Plague Inc: The Board Game Review


What does this rating mean?

Posted by Byron on Jun 7, 2017

Disease is misery. As I write this, I’m getting over a three-day cold. At least, I think I’m getting over it. If NDemic Creations’ hit app Plague Inc. has taught me anything, the fact that my symptoms appear to be in remission might mean I’m about to die from Total Organ Failure.

Plague Inc looks great under a microscope.

Sickness may be the closest thing the real world has to pure evil. And evil, like sex, sells. It doesn’t matter that the strategy becomes rote after a few plays or the game drags on too long with too little player input; NDemic’s evil concept of playing a disease bent on total human annihilation has proven popular enough to infect over 85 million players. Now, the world-killing virus game has evolved a new mode of transmission: cardboard.

Plague Inc: The Board Game is not a simple replication of the app. Rather than a game of cat and rabid mouse against the CDC, the tabletop game is a friendly competition between microbes, each trying to infect and eradicate the largest fraction of humankind. As a potentially lethal bacterial or viral strain, you’ll spread your infection from country to country by placing semiopaque plague tokens on spaces representing major cities. At the start of your turn, you’ll earn DNA points for every country your disease controls by having or tying for the most infected cities. These DNA points are the ultimate goal--only the most sophisticated, worldly pestilence can be crowned the End Plague--but they can also be spent on your turn to evolve new Traits for your disease, such as Heat or Cold Resistance, new modes of transmission, or increased Infectivity or Lethality.

Once all cities in a country have been filled, it’s only a matter of time before that country is wiped off the map. At the end of each turn, for every fully infected country you control, you’ll roll the Death Die. If you roll equal to or less than your Lethality, the country is eliminated. This earns infecting players some DNA and other key benefits right now, but it’s also kept as a trophy for calculating end-game achievement scoring, which is often the deciding factor in the game’s outcome.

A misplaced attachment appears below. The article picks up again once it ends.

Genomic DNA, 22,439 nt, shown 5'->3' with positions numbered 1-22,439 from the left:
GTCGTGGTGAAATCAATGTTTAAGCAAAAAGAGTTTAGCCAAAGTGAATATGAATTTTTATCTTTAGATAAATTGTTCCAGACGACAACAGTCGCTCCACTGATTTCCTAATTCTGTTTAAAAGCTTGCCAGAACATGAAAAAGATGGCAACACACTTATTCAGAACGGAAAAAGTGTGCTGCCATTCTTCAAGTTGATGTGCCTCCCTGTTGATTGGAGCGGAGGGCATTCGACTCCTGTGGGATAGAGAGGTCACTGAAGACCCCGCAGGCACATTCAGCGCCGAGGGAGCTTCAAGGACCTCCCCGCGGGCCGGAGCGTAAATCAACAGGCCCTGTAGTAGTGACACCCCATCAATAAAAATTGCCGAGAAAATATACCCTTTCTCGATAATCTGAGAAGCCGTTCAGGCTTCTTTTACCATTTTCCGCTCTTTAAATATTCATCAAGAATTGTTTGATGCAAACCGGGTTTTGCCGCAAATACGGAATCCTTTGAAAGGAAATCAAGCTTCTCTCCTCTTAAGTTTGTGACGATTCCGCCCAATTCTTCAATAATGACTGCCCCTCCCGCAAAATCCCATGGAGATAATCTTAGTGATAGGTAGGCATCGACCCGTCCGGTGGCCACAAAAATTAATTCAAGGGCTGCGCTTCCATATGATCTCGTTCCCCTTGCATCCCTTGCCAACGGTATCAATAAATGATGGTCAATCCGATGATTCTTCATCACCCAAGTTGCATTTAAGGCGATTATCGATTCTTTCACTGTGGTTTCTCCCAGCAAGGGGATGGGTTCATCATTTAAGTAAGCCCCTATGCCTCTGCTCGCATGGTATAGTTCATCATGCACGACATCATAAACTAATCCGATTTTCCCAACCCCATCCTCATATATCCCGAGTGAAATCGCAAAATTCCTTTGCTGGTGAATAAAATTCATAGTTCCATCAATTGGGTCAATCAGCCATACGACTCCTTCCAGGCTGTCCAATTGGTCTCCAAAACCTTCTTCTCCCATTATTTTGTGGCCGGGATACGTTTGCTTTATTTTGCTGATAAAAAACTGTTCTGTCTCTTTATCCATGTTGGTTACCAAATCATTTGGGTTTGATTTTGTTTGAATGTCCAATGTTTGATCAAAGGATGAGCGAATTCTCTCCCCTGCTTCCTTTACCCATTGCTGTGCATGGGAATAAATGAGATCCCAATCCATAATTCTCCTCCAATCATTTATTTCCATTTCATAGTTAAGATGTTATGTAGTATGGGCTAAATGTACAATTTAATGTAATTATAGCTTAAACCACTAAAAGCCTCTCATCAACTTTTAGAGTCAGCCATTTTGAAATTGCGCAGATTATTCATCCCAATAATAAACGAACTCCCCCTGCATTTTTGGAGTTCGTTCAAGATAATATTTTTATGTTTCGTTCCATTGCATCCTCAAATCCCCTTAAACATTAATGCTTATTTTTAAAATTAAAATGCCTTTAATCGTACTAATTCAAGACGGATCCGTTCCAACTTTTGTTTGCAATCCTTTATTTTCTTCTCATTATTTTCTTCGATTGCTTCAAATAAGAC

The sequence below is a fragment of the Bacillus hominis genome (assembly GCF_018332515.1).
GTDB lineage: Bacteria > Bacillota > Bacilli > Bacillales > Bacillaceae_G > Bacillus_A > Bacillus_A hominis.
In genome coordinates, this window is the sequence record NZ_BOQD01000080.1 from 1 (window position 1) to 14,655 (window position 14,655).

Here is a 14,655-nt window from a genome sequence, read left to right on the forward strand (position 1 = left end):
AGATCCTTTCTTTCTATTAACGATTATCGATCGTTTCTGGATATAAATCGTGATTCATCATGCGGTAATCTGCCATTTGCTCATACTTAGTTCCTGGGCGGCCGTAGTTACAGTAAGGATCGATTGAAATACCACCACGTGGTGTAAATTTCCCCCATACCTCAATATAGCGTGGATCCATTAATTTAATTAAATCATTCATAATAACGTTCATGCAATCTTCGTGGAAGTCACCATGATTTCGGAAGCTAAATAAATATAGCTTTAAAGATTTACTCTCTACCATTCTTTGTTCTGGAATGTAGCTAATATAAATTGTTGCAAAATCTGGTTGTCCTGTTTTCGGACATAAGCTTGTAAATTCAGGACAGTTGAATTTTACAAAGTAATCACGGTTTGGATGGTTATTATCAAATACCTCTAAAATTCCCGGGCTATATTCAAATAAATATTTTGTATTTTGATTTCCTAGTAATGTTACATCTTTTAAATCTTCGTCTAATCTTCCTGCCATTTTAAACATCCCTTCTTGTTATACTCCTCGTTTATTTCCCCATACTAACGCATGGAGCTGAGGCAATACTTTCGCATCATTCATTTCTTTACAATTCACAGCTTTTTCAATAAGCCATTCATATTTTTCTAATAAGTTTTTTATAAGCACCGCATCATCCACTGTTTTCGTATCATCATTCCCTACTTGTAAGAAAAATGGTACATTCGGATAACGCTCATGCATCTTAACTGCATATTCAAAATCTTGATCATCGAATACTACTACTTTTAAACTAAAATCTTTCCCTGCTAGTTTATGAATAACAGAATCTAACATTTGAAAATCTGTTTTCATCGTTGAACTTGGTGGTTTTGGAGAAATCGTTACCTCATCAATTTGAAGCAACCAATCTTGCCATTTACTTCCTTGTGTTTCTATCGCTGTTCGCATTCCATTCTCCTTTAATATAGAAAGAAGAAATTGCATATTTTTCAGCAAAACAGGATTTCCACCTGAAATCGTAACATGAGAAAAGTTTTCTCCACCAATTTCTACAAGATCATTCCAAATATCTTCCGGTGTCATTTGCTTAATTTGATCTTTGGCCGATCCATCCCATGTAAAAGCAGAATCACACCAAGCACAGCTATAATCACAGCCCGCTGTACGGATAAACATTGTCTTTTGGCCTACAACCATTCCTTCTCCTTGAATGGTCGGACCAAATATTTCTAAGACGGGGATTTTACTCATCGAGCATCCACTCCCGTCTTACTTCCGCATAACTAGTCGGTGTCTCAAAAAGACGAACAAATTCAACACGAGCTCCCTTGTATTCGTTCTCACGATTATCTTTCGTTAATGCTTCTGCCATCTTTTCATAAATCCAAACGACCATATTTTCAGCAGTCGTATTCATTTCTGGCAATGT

The app centered around the balancing act of trying to maximize your disease’s Infectivity to quickly spread through the world’s population while keeping your Severity low enough that governments wouldn’t implement quarantines, cure research or other serious countermeasures. The board game walks a similar tightrope. Early on, you’ll want to keep infected countries alive so you can keep milking them for that sweet, sweet DNA. But if you don’t kill those countries eventually, you’ll run out of plague tokens to place, and your disease will stagnate. Additionally, if you share control with another player, you’ll want to gank the country on your turn so that you can claim credit, which goes toward achievements like Continent Killer and Ultimate Wipeout.

Evolve symptoms like sneezing, weeping sores, insanity and more.

The real reason you’ll want to make like the Black Death and decimate is because killing a country rewards Event cards, powerful one-use abilities of the “take that” variety. Play Soap Shortage and increase your spread, or try Execute Infected to remove a troublesome opponent. Events are awarded to all players who infected the country, whether or not they pulled the trigger, so they also provide incentive against self-quarantine and keep the playing field nice and messy.

Plague Inc. is overproduced in the way only Kickstarter games can be. Barely readable details on the country cards name major cities and provide demographic info. The Death Die looks like it’s been sprayed with bloody sputum. The custom-shaped plastic plague tokens, each imprinted with a tiny biohazard symbol, are nearly indistinguishable from candy (which is exactly what a plague-carrying board game would want you to think). And player boards are double-sided to allow you to choose your pathogen: the bacteria side is simpler, with a small but persistent boost to DNA production, while the virus side is built for rapid and unpredictable mutation. Considering that the app now has 12 different disease types, this leaves NDemic lots of room for expansions.

There’s a natural timer with country cards that must be played or discarded each turn, but when they run out, the game goes into a “sudden death” mode that should be called "kill me now." Like any illness, it lasts far longer than is proper. But it still beats a sore throat.